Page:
assert()

Discussion in 'C++' started by Dave, Nov 19, 2003.

  1. Dave

    Dave Guest

    In a nutshell, what is the behavior of the assert() macro ***as proscribed
    by the C89 Standard*** (which I don't have)? Of course, it doens't appear
    in the C++ Standard since it's inherited from C. Hence my inquiry about the
    C Standard even though I care about this from a C++ perspective...

    Specifically, I'm wondering what the Standard has to say about when the
    compiler ignores asserts and when the compiler is to compile them in and
    generate code for them. After all, the Standard says nothing debug vs.
    release builds...
     
    Dave, Nov 19, 2003
    #1
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  2. On Wed, 19 Nov 2003 12:50:40 -0700, Dave wrote:

    > In a nutshell, what is the behavior of the assert() macro ***as
    > proscribed by the C89 Standard*** (which I don't have)? Of course, it
    > doens't appear in the C++ Standard since it's inherited from C. Hence
    > my inquiry about the C Standard even though I care about this from a C++
    > perspective...
    >
    > Specifically, I'm wondering what the Standard has to say about when the
    > compiler ignores asserts and when the compiler is to compile them in and
    > generate code for them. After all, the Standard says nothing debug vs.
    > release builds...


    assert is defined as ((void)0) if the macro NDEBUG is defined at the point
    where <assert.h> is included. If NDEBUG is not defined, assert is supposed
    to print an error message to stderr and call abort(). The format of the
    error message is implementation-defined, but it must include the source
    file name and line number (and function name in C99).
     
    Simon Saunders, Nov 19, 2003
    #2
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  3. Dave

    Gavin Deane Guest

    "Dave" <> wrote in message news:<>...
    > In a nutshell, what is the behavior of the assert() macro ***as proscribed
    > by the C89 Standard*** (which I don't have)? Of course, it doens't appear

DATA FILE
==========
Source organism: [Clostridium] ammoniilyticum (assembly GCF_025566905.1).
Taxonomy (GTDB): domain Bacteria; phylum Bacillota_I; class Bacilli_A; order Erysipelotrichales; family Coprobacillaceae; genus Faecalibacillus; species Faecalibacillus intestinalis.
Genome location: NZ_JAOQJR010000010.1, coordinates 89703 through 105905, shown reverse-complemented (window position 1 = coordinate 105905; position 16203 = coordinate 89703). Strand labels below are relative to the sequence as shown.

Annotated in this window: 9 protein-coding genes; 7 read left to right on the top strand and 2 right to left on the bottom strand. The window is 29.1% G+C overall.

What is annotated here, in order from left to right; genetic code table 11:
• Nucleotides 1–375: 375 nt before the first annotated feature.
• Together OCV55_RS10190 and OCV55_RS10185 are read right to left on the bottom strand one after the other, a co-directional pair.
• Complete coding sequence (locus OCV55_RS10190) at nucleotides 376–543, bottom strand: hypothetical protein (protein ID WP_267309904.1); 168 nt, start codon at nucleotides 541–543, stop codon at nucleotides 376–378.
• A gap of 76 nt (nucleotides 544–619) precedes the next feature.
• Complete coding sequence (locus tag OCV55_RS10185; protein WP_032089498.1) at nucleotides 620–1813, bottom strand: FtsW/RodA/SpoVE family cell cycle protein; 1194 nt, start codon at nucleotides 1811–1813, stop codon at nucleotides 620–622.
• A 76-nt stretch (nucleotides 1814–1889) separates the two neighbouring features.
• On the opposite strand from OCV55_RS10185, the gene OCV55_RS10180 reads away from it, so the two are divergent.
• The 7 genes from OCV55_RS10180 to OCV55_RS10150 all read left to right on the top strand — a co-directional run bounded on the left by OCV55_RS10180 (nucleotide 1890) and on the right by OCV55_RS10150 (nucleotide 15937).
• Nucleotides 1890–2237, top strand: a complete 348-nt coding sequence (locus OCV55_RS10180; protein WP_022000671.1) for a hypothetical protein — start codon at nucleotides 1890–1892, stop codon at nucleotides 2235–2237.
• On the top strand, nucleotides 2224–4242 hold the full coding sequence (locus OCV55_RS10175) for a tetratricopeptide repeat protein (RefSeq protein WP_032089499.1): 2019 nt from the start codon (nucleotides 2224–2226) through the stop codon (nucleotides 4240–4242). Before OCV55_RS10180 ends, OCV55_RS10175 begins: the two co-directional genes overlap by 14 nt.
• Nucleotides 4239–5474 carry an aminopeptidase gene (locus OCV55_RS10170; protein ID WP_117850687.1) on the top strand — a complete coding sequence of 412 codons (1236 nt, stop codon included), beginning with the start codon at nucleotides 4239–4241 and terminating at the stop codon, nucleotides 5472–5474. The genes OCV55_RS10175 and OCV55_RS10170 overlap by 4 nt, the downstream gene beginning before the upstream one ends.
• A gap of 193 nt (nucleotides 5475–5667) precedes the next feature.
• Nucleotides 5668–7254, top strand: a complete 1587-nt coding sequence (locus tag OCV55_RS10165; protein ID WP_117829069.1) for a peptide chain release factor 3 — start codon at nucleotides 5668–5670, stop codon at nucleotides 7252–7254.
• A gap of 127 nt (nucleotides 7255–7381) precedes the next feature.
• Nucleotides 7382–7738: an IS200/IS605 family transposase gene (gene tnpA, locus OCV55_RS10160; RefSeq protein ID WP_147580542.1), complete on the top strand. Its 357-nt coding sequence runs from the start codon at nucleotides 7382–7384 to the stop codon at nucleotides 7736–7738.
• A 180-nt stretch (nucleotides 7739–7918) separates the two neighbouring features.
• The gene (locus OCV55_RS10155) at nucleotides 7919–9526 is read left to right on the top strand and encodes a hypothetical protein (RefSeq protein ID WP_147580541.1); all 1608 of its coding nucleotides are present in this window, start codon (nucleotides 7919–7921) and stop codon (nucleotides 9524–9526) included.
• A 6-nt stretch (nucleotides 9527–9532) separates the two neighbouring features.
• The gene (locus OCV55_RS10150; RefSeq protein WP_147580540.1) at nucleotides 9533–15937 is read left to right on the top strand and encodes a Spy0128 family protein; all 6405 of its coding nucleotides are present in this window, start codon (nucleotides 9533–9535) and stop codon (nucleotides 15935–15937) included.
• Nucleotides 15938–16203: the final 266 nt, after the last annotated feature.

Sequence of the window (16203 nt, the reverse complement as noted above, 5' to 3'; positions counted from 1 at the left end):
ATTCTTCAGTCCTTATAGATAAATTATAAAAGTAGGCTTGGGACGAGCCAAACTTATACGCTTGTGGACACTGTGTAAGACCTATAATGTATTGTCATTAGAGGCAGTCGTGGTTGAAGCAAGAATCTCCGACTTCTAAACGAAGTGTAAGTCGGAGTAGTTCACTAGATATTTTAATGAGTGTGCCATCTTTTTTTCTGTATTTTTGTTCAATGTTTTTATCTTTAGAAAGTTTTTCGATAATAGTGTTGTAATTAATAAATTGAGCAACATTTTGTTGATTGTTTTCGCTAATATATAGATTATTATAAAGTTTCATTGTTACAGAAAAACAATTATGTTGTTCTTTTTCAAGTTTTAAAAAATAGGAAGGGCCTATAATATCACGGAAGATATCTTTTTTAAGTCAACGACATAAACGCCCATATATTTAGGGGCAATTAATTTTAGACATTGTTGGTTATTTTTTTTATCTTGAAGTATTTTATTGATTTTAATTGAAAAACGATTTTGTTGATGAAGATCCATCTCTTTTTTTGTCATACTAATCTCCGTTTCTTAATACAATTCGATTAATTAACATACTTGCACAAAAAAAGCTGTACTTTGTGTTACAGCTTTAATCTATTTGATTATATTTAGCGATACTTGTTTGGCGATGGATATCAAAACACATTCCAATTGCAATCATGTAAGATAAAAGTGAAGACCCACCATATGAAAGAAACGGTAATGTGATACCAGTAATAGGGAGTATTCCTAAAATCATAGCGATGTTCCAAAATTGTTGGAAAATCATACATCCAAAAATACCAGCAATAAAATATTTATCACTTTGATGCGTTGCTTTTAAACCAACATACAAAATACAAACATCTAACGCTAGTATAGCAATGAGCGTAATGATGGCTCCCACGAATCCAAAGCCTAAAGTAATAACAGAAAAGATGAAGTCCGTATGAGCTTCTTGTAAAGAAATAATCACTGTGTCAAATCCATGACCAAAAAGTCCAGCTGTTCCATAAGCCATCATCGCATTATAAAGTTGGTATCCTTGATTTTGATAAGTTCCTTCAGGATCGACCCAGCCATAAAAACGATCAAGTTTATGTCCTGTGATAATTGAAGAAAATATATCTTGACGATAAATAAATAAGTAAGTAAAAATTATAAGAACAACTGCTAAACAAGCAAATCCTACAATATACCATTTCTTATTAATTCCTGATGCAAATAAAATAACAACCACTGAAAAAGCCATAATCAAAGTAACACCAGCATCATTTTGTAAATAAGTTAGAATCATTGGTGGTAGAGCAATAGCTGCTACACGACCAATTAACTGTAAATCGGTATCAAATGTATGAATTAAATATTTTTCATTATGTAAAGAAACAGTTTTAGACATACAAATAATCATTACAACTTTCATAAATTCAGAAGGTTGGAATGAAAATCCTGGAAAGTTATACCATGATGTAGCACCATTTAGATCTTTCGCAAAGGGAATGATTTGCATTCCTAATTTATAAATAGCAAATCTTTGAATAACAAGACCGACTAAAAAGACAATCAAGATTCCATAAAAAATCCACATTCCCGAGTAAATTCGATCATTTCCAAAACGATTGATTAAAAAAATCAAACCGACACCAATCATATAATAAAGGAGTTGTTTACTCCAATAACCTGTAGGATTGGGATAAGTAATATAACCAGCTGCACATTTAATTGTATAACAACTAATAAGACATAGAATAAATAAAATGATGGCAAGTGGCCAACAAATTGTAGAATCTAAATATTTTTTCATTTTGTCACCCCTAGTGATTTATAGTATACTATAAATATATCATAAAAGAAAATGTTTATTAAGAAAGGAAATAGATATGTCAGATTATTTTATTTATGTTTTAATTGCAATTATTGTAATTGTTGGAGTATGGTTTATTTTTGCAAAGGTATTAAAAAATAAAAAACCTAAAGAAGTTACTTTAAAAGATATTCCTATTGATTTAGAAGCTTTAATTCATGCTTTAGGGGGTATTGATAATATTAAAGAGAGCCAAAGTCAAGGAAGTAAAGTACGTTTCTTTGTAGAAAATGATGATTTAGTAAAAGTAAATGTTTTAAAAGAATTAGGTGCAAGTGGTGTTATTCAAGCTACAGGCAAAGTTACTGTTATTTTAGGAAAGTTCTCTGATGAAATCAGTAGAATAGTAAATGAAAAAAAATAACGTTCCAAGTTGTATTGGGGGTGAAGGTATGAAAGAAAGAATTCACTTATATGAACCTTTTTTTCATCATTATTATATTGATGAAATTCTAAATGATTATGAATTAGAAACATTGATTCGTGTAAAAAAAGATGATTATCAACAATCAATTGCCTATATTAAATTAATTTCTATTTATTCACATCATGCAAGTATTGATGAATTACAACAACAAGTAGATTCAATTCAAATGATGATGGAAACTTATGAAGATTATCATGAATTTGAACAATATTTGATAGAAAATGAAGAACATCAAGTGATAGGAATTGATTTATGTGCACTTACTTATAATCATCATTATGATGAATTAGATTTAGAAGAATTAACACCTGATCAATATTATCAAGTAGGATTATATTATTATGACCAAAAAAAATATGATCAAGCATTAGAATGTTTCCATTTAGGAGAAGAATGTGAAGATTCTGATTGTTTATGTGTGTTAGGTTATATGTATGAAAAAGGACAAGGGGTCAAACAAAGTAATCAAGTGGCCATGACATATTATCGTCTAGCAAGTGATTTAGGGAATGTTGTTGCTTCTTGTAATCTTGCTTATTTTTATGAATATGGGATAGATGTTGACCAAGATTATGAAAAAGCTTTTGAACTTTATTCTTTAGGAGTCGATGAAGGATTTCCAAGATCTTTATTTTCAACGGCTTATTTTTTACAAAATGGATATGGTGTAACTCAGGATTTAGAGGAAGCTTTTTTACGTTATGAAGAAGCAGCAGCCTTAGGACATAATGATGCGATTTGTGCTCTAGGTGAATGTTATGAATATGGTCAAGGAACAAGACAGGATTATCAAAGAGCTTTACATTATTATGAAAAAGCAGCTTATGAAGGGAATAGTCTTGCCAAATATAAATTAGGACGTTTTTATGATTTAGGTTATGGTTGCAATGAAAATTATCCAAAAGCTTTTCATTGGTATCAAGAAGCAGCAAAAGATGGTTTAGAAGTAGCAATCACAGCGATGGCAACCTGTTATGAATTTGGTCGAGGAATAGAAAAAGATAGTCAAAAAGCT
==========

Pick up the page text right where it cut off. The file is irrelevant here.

> in the C++ Standard since it's inherited from C. Hence my inquiry about the
    > C Standard even though I care about this from a C++ perspective...
    >
    > Specifically, I'm wondering what the Standard has to say about when the
    > compiler ignores asserts and when the compiler is to compile them in and
    > generate code for them. After all, the Standard says nothing debug vs.
    > release builds...


    I don't have the C standard either, but in the C++ standard,
    17.4.2.1/2 mentions the NDEBUG macro. And my understanding is that
    when this macro is not defined, code is generated for an assert, and
    when NDEBUG is defined code is not generated.

    This ties in with the contents of my implementation's assert.h file.

    GJD
     
    Gavin Deane, Nov 20, 2003
    #3
  4. EventHelix.com, Nov 20, 2003
    #4
  5. Dave

    NFish Guest

    EventHelix.com wrote:

    > Checkout the following article for assert handling:
    >
    > http://www.eventhelix.com/RealtimeMantra/Object_Oriented/design_by_contract.htm
    >
    > Sandeep


    Their non-debugging macros do not *not* evaluate their arguments; e.g.

    ASSERT(strlen(foo) > 10);

    gets expanded to

    strlen(foo) > 10;

    when the _DEBUG flag is not defined. Their code is full of similar
    examples where assert macros generate overhead no matter what. Pretty
    poor example.
     
    NFish, Nov 20, 2003
    #5
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